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The Milk of Dreams

I travelled to Venice this year for a single day, on a work-related errand. It was a few days before the 23rd April and the opening of the 59th Biennale. This was also the day designated by UNESCO as World Book Day since it marks the anniversary of the death of William Shakespeare, who died in 1616, and his contemporary, Miguel de Cervantes, who died that same year, albeit a day earlier.

In 2019, I visited Venice a few days before it was submerged twice in a week by the acqua alta (high tide). At that time, Venice teemed with tourists but they stayed away from Srinagar, the town of my birth, because of a military lockdown that lasted 7 months. However, domestic tourists have flocked back to Kashmir during the last year since many European cities have been off-limits to them due to Covid-related travel restrictions.

I had stayed in a hotel in Mestre, near the airport, during my first visit to Venice and chose to stay there again on this occasion. The Easter holidays had already finished but the airport in London looked very busy. Venice was the last place I travelled to before the pandemic and hence I often escaped to it in my daydreams during the Covid lockdowns in London. ‘The Milk of Dreams’, the thematic title of this year’s Biennale, derives from a Surrealist painting. This seems highly appropriate: I had found it surreal that Londoners were grounded during the first lockdown and weren’t even allowed to venture outside their own neighbourhoods.

When I moved to London, I sometimes heard art critics talk about the Biennale and learnt that Picasso and the renowned Indian painter M.F. Husain had attended the Bienal de Sao Paulo together in 1971. In fact, I mistakenly believed that the Venice Biennale was a twice-yearly event rather than a festival occurring every two years. A few years later, I received an invitation to an event at Nehru House in Mayfair, stated as ‘An Evening with Husain Sahib’. I anticipated an evening of classical music. But when I saw the man in the flesh on the stage, he wasn’t wearing shoes and I realized that this was an audience with M.F. Husain himself. He found it easier to paint barefooted and made a point of not wearing shoes. He was once refused entry to the Calcutta Club for being barefoot – and this club is deemed to be egalitarian. I had spent many hours under the gaze of his huge painting, titled British Raj, that hangs in the foyer of a New Delhi hotel.

Venice looks pretty from above as seen when the aircraft is about to land at the airport on the edge of the lagoon. I would have liked to take a water taxi into town but was hard-pressed for time and took a coach instead. A group of American students couldn’t hide their excitement when they caught sight of the town as the coach drove over the land bridge that connects Venice with the mainland. I decided to travel by Vaporetto – a motorised boat – to get to San Marco, my destination. Its engine was extremely noisy but it still felt relaxing to travel by water. I was reminded of an acquaintance from Lake Dal in Kashmir (he was then living in America) telling me that he

wanted to move somewhere closer to water because he believed it had healing powers.

The Vaporetto service terminated at the Rialto (the name is contracted from Rivoalto), not San Marco. I asked someone for directions but after a few yards, I got lost in the maze that is Venice. When I invoked the Maps app on my phone it guided me, like a genie, through the narrow alleyways to my destination.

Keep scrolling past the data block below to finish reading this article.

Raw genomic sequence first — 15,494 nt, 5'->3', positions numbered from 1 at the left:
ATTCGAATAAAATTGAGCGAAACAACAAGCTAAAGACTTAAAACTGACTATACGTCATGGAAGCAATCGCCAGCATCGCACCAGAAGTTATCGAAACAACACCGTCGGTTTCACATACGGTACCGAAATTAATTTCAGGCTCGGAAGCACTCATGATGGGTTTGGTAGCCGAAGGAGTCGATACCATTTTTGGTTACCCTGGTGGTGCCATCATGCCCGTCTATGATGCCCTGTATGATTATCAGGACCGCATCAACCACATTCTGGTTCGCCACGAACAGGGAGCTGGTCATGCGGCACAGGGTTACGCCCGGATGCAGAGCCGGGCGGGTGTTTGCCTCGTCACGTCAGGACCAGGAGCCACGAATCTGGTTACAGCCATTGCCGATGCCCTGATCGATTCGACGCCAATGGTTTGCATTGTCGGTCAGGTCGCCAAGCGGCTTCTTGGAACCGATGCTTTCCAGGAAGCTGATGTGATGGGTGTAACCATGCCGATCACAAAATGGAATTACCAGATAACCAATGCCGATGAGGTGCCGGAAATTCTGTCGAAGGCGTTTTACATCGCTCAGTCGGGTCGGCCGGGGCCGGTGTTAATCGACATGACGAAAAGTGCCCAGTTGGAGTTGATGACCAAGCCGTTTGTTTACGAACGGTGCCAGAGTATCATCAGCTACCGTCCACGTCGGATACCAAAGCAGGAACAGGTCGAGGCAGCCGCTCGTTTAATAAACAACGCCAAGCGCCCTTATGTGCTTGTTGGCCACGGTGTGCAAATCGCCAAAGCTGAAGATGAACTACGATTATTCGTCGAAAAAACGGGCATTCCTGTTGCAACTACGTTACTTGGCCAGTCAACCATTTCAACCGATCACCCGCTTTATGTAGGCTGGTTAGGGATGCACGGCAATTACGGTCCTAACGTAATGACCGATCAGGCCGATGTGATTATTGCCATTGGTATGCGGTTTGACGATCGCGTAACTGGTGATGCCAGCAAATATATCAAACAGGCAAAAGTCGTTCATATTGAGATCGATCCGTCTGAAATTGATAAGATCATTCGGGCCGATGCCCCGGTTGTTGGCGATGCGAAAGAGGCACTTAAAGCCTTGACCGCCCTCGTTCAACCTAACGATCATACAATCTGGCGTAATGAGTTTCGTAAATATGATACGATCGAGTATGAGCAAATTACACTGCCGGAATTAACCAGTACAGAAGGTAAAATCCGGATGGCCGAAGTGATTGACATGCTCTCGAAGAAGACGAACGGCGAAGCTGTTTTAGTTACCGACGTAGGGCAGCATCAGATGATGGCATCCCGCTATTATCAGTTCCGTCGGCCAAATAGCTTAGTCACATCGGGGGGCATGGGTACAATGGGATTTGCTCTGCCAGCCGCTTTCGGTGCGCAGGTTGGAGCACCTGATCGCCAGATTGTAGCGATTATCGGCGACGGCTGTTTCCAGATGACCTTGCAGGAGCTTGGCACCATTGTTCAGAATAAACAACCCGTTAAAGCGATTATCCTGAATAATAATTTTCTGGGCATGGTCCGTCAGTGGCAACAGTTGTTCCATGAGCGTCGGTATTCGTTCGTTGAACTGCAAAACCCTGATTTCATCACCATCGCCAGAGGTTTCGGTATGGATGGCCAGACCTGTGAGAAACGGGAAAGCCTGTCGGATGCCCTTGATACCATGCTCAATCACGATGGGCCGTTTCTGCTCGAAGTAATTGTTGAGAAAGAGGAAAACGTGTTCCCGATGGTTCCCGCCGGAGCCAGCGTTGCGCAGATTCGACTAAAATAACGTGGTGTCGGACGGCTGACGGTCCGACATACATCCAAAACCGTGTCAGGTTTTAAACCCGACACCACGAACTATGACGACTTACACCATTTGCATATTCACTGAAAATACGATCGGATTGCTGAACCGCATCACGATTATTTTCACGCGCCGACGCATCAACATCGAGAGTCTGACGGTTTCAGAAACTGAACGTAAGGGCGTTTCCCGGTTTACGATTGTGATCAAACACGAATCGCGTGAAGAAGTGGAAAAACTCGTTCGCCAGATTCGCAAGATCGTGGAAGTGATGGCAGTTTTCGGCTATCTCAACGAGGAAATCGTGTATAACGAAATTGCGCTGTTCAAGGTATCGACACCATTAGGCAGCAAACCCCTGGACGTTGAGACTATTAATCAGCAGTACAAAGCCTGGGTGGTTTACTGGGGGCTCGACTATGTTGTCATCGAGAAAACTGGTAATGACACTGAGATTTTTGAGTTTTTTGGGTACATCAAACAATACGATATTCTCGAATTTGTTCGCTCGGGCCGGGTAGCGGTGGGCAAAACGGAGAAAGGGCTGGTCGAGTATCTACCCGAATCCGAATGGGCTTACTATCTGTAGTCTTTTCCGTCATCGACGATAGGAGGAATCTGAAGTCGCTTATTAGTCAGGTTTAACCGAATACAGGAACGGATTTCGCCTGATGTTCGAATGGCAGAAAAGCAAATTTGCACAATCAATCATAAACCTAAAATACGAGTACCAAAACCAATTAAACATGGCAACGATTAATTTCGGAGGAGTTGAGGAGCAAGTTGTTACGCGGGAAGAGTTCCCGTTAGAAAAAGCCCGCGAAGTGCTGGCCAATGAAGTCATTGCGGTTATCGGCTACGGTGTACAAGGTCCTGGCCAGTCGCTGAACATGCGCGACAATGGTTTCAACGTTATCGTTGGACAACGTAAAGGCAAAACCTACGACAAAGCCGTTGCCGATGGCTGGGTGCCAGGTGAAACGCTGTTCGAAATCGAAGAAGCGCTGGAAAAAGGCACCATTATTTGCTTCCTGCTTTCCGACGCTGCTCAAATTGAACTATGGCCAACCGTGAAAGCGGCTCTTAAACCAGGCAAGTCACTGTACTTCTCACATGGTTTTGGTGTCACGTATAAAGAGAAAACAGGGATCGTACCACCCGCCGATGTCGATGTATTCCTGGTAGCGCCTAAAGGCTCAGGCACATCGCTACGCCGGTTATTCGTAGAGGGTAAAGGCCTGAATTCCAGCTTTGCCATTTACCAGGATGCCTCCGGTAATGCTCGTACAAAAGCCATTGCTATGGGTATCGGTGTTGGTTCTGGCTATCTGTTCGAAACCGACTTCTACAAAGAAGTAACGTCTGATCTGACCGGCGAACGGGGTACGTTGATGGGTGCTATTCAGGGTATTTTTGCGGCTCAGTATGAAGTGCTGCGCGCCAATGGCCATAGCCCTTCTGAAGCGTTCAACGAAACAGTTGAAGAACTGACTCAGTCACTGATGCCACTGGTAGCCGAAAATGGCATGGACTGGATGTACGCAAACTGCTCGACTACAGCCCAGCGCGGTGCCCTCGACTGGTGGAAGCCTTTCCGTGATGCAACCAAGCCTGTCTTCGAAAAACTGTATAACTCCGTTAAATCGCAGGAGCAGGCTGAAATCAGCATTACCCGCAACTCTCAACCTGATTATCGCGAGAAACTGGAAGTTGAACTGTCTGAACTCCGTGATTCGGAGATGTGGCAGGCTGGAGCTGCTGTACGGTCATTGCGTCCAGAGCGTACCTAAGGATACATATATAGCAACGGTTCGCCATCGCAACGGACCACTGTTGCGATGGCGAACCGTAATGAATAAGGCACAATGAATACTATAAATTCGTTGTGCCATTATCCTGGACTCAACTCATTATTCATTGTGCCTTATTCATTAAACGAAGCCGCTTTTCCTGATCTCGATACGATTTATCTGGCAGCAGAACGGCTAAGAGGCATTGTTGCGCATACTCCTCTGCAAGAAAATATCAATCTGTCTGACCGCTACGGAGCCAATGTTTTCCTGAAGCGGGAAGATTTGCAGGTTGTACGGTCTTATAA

Many tourists have now returned to Venice but the town doesn’t appear as lively as it did in 2019. My errand didn’t take long and I thought of strolling along the waterfront near San Marco, rather hoping that I would bump into a street artist named Fabrizio from whom I had bought a small painting in 2019. I walked past a few stalls and when I turned back I saw an artist in a floppy hat mixing colours on a palette. I didn’t recognise him at first but when I asked him his name he remembered that I had bought a painting from him a couple of years ago. It was indeed Fabrizio. I asked him how he had fared during the pandemic. More from his gestures than his sparse English vocabulary, I understood that he was bearing up. He still looked quite stylish in his hat and debonair scarf but the last two years had undoubtedly taken their toll as he looked far less healthy than I remembered him. 

I have a soft spot for artists who suffer for the sake of their art. Monet endured rejections from the great salons during his time and Van Gogh was unable to sell his paintings in his lifetime, often writing letters to his brother, Theo, about his plight. I showed Fabrizio a photo on my phone of his painting hanging on a wall in my home and asked him to find a companion for it. He took out a bundle of paintings from under the table and started showing them to me one by one. In fact I was more interested in seeing a smile on his face than a second painting adorning my wall. He asked me to write my name on a piece of paper and then copied it, with the words ‘con simpatia’ under it, with a marker pen on the back of the canvas before signing and dating it like a book signing. I felt that my trip to Venice was now complete and I could return to my hotel in Mestre for the night with a light heart. 

At the hotel check-out the next morning, I found the same receptionist who had checked me in the night before. I asked her whether she worked the night shift. She told me that she had gone home at midnight and come back to work in the morning but she didn’t seem to mind because her hotel, like so many hotels around the world, had closed during the Covid lockdowns and she was grateful to be back at work. Since the arrival of the pandemic we cannot take our livelihoods for granted, nor, perhaps, our freedom to travel where we wish. 

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